For instance, Huntington [10] discusses the relationship between energy and production efficiency using the framework of production theory. Feijoo et al. [11] conduct SFA to measure the energy efficiency of Spanish industries and Buck and Young [12] to estimate the energy efficiency of commercial buildings in Canada. Similarly, Boyd [13] analyzes the energy efficiency of wet corn milling plants and highlights the advantage of not having to define the problem of energy intensity in an SFA. Further, Zhou and Ang [14] measure the energy efficiency of 21 OECD countries using DEA. On the other hand, Filippini and Hunt measure the energy efficiency of 29 OECD countries [15] and calculate the energy efficiency of the US household sector using SFA [16]. The authors show that the energy efficiency level measured by conducting an SFA is not correlated with energy intensity, thus concluding that energy intensity is not a suitable proxy for energy efficiency. Carvalho [17] follows a time frame similar to that of Filippini and Hunt [15] and covers a series of non-OECD countries. Aranda-Uson et al. [18] perform an SFA to measure the energy efficiency for Spain’s grocery and tobacco manufacturing, textile, chemical, and nonferrous metal product manufacturing industries. China-based studies have also applied SFA to measure the energy efficiency of the thermal power [19], iron and steel, and chemical industries [20, 21]. Lin and Du [22] and Filippini and Lin [23] compare energy efficiency levels across Chinese provinces using various econometric models, including SFA.

In sum, numerous studies support the use of an SFA instead of energy intensity as an indicator of energy efficiency. Moreover, SFA is a parametric approach that can tackle statistical noise and thus, is more desirable than DEA, a nonparametric approach. To this effect, Zhou et al. [24] evaluate the energy efficiency index using both approaches and show SFA is more desirable than DEA. A large body of research focuses on measuring energy efficiency values using SFA, whereas few studies explore the individual factors determining energy efficiency levels, such as the empirical works by Otsuka [25, 26]. These studies analyze the energy consumption trends of households and reveal that resident characteristics determine energy and electricity efficiency. However, to the best of the author’s knowledge, there is a scarcity of research on economic production sectors. Particularly, how mechanization and electrification affect the energy efficiency have not been clarified.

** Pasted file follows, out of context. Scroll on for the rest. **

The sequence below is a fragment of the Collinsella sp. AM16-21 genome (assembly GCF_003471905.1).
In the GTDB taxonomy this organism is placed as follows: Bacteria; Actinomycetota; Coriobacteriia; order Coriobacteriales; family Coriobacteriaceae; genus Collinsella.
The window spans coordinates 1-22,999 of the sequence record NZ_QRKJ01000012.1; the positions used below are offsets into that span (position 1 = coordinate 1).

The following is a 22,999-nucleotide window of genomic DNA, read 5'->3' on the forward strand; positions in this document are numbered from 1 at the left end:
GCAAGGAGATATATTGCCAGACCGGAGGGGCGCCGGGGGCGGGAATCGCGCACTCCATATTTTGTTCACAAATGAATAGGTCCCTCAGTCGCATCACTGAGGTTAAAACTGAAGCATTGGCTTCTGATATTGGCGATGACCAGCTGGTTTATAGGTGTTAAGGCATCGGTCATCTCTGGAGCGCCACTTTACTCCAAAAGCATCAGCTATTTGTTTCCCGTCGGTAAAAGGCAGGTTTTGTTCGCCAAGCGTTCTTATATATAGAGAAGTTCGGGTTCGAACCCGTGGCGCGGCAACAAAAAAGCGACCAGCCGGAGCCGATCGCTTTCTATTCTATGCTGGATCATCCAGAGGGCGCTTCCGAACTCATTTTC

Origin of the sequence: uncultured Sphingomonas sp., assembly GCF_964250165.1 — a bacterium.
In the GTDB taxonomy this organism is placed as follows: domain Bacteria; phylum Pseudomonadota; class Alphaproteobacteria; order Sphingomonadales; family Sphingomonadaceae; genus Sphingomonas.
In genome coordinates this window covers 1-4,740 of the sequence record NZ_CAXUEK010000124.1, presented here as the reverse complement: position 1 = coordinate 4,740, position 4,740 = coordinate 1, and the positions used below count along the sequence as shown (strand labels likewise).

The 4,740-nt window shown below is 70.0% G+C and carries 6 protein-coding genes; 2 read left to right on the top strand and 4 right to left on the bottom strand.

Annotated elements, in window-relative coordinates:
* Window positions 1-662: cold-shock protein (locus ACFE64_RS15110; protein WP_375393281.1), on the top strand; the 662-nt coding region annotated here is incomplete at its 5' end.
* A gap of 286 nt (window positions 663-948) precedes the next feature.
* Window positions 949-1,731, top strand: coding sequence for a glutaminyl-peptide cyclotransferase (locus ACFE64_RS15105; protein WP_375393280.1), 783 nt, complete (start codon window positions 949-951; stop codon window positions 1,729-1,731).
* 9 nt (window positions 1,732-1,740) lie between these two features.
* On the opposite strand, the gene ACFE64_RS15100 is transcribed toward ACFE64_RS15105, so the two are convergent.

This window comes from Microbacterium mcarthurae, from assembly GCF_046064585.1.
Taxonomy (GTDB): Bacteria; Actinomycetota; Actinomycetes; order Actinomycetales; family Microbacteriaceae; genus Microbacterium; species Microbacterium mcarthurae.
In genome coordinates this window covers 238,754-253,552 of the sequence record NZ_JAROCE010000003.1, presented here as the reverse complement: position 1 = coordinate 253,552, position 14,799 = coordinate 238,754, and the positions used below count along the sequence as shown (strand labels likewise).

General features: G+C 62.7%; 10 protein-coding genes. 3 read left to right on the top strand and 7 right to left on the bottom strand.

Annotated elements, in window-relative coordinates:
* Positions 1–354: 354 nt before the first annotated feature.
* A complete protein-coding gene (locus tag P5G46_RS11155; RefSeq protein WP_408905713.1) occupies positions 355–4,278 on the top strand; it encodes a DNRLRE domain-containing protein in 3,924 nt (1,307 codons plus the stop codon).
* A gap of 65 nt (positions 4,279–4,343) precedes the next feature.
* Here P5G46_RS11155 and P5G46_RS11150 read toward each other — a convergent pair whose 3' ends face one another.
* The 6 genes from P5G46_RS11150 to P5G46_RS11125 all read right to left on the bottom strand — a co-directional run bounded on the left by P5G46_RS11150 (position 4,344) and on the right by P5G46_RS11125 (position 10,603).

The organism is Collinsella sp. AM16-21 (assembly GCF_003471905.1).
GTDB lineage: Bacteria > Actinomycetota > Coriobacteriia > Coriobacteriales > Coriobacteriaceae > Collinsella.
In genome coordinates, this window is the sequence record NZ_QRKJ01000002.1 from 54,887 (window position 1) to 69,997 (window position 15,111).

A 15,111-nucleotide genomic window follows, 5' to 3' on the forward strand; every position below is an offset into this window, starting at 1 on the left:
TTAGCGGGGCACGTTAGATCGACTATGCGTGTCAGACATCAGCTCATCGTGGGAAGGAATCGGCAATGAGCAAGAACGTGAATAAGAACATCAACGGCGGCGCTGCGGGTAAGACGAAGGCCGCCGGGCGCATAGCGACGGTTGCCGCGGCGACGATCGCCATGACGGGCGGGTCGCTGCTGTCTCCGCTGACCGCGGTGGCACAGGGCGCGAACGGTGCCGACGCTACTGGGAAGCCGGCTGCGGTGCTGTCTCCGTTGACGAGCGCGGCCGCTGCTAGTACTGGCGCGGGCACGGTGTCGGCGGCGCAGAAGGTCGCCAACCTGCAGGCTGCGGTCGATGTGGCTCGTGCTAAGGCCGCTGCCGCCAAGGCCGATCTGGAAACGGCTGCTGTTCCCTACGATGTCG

This study thus measures the level of energy efficiency by using SFA and clarifies the determinants of the improvements in energy efficiency for Japan’s industrial sector. Specifically, it focuses on two factors influencing the energy efficiency of the industrial sector. The first is the capital-labor ratio, that is, “mechanization,” wherein installing large intensive machinery equipment deteriorates energy efficiency. Conversely, the installation of compact and dispersed production facilities is expected to increase the energy efficiency. The second factor is the electrification rate. Advancing the electrification of factories and offices is directly linked to greater operational productivity and thus, the possibility of increasing energy efficiency.

Porter and van der Linde [27] highlight that improving productivity throughout the production process under appropriate environmental regulations could relatively reduce energy usage and, consequently, increase the energy efficiency. Boyd and Pang [28] and Otsuka et al. [29] also empirically demonstrate that productivity gain improves energy efficiency, that is, energy efficiency serves as a guidepost for improving productivity. Drawing on these works, this study verifies the hypothesis that productivity improvements under environmental constraints are compatible with those in energy efficiency.

The remainder of this study is organized as follows. Section 2 describes the empirical analysis framework, as well as the models and data. Section 3 presents the empirical results, followed by an analysis of the findings. Section 4 concludes the study.


2. Materials and methods

2.1. Econometric model for energy efficiency

This study assumes the following aggregated energy demand function, f, exists at the Japanese prefectural level. That is,